Many people wonder how x-rays work. In fact the very name "x-rays" came from the fact that the mechanics of the form of radiation was unknown when it was first discovered. X-rays are a type of electro-magnetic radiation. The wavelength is slightly shorter than that of ultraviolet light. It measures 10 to 0.001 nanometers.
The history of x-rays
German professor of physics, Wilhelm Rontgen is credited with the discovery of x-rays. His work in 1895 which brought about the development of today's x-ray imaging was not a matter of research, but appears to have been an accident. Professor Rontgen was conducting an early experiment with a light-emitting tube known as the Crookes tube. In the course of the experiment, it was noted that fluorescence was present in a nearby screen, in spite of a cardboard surround for the Crookes tube.
Because it was apparent that some unknown light source must have been passing through the cardboard, the professor conducted other experiments. He found that the unknown radiation or x-ray could pass through other materials as well. One of the materials that were rendered invisible by x-rays was human flesh. Imaging became the primary application of this form of radiation. The first x-ray was the image of the hand of Mrs. Rontgen.
How does the x-ray image occur?
The photons (a group of electromagnetic energy) that makes up an x-ray are very high energy, higher than visible light that can be registered by the human eyes. The high energy and short wavelength are part how radiation operates. In simple terms, an x-ray is generated when a cathode (an electrode through which electrons move) is heated to a high temperature so that electrons escape from the cathode and are attracted to the anode on the other end of the vacuum tube. High velocity impact with a tungsten anode releases an x-ray photon. Because the entire tube has only a very narrow opening which is unshielded, the photons escape in a concentrated beam into space.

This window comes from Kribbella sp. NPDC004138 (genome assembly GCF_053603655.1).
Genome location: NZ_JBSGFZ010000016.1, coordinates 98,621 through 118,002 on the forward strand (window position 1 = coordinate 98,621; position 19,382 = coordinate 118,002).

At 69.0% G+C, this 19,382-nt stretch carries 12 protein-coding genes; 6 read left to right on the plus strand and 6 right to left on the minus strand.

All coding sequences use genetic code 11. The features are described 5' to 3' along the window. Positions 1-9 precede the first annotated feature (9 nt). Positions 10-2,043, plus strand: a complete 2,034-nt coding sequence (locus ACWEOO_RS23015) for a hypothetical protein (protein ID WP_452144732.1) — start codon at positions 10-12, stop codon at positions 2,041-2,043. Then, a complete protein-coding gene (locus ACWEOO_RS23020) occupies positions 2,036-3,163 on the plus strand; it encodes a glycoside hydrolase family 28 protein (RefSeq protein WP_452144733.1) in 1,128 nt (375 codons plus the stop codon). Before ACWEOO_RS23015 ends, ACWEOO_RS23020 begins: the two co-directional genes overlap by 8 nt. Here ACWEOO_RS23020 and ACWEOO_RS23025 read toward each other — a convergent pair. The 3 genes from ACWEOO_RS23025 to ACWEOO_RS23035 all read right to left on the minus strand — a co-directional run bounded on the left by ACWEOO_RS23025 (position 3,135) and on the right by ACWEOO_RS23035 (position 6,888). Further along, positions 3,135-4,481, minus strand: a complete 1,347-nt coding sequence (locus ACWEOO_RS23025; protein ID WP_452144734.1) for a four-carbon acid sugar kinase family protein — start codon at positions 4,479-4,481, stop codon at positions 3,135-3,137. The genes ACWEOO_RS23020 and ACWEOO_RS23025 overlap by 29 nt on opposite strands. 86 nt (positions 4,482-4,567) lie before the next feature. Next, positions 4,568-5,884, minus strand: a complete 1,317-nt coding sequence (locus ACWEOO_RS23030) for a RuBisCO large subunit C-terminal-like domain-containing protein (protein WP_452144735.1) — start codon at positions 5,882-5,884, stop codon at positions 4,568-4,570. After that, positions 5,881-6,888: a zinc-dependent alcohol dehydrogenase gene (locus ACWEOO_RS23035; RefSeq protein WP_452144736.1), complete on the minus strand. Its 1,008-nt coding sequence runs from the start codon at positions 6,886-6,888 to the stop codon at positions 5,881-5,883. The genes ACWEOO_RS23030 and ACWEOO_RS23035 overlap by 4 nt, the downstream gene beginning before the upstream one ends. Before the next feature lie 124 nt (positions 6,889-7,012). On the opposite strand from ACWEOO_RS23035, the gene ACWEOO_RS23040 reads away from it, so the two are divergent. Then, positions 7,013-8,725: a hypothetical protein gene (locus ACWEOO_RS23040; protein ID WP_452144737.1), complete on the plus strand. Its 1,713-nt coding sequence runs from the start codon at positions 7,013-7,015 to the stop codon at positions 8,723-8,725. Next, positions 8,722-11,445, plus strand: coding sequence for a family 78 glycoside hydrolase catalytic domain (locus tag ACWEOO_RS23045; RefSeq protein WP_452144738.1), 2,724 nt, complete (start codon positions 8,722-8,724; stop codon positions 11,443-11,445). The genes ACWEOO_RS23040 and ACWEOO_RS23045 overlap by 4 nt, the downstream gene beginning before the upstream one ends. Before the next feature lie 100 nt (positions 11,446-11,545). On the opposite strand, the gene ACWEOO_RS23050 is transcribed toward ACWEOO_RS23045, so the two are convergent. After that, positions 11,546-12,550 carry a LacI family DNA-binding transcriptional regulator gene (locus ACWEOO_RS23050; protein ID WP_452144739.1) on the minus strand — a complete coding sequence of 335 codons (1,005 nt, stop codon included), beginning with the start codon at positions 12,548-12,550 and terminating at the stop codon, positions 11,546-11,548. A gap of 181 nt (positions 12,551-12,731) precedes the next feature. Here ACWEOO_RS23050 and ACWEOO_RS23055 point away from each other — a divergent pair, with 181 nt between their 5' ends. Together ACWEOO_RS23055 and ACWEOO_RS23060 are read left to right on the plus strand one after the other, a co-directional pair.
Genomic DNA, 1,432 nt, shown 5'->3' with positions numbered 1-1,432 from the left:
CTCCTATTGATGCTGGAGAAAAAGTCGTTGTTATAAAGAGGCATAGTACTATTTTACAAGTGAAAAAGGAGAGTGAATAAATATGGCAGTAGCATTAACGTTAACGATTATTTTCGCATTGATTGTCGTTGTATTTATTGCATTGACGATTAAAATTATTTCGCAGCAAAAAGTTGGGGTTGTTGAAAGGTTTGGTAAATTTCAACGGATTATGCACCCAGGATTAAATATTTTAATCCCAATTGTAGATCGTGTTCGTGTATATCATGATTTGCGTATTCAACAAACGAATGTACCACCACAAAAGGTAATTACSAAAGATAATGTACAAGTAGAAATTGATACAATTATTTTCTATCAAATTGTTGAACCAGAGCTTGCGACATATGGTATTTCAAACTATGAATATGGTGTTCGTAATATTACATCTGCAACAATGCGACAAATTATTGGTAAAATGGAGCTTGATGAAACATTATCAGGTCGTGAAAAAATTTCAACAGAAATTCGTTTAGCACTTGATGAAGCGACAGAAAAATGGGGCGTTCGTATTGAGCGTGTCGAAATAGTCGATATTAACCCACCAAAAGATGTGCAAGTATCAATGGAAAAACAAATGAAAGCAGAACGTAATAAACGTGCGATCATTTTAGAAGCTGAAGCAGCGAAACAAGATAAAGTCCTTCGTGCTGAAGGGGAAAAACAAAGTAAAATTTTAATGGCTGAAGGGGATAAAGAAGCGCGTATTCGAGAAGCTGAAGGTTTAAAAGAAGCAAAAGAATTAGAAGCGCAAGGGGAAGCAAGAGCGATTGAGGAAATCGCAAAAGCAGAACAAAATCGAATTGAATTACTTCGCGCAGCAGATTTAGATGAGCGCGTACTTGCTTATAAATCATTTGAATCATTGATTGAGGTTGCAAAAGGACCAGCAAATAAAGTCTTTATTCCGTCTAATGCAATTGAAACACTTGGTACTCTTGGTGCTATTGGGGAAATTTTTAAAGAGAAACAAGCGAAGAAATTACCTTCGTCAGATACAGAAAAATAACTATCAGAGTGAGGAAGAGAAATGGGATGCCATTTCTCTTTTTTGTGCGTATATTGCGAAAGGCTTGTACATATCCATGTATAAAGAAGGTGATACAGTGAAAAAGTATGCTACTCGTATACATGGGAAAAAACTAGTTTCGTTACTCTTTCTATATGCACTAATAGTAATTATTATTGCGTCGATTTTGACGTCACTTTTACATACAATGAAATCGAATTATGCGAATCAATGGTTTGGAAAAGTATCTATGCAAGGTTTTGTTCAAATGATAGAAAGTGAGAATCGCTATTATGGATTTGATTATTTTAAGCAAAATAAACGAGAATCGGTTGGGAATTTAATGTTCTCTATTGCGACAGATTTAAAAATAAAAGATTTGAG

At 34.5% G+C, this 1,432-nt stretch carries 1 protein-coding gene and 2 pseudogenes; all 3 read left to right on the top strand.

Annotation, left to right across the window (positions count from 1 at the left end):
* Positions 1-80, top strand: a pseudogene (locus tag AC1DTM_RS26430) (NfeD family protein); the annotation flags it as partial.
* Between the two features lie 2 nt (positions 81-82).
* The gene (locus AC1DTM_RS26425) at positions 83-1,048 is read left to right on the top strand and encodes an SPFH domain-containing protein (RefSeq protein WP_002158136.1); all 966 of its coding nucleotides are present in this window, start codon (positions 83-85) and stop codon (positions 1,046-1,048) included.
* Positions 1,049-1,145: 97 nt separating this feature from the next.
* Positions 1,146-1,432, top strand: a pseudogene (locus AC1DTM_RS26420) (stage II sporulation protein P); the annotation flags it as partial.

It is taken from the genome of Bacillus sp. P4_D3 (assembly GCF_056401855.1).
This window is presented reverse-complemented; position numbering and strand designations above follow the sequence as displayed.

The beam travels through space easily. It also passes through soft tissue, because soft tissue cannot absorb the ray at high energy levels. When more dense material, such as calcium which makes up bone formation, is encountered, it does absorb the radiation. Beyond the part of the body that is being photographed is the film. It works in a way that is similar to any film. The photons that pass through soft tissue appear as black images when exposed on the film. The white areas on the film are unexposed. This unexposed portion is because photons are absorbed by the bone or cartilage which is denser.
What is the protocol for obtaining images?
When a patient needs to have an image taken of some part of the body, the technician has the responsibility for properly arranging the part of interest between the film and the machine which captures the image. The image that is captured is only two dimensions. There must be shielding for any areas which are not in question. Once the image is captured, it is reviewed by the radiologist. Today's technology allows for a transfer of images to a computer monitor. There is no longer a need for physical film.
CDC is an industry leader for walk-in x-ray examinations. For more information on our x-ray services please visit our general x-ray information page or to book your next appointment please find a CDC x-ray clinic nearest you.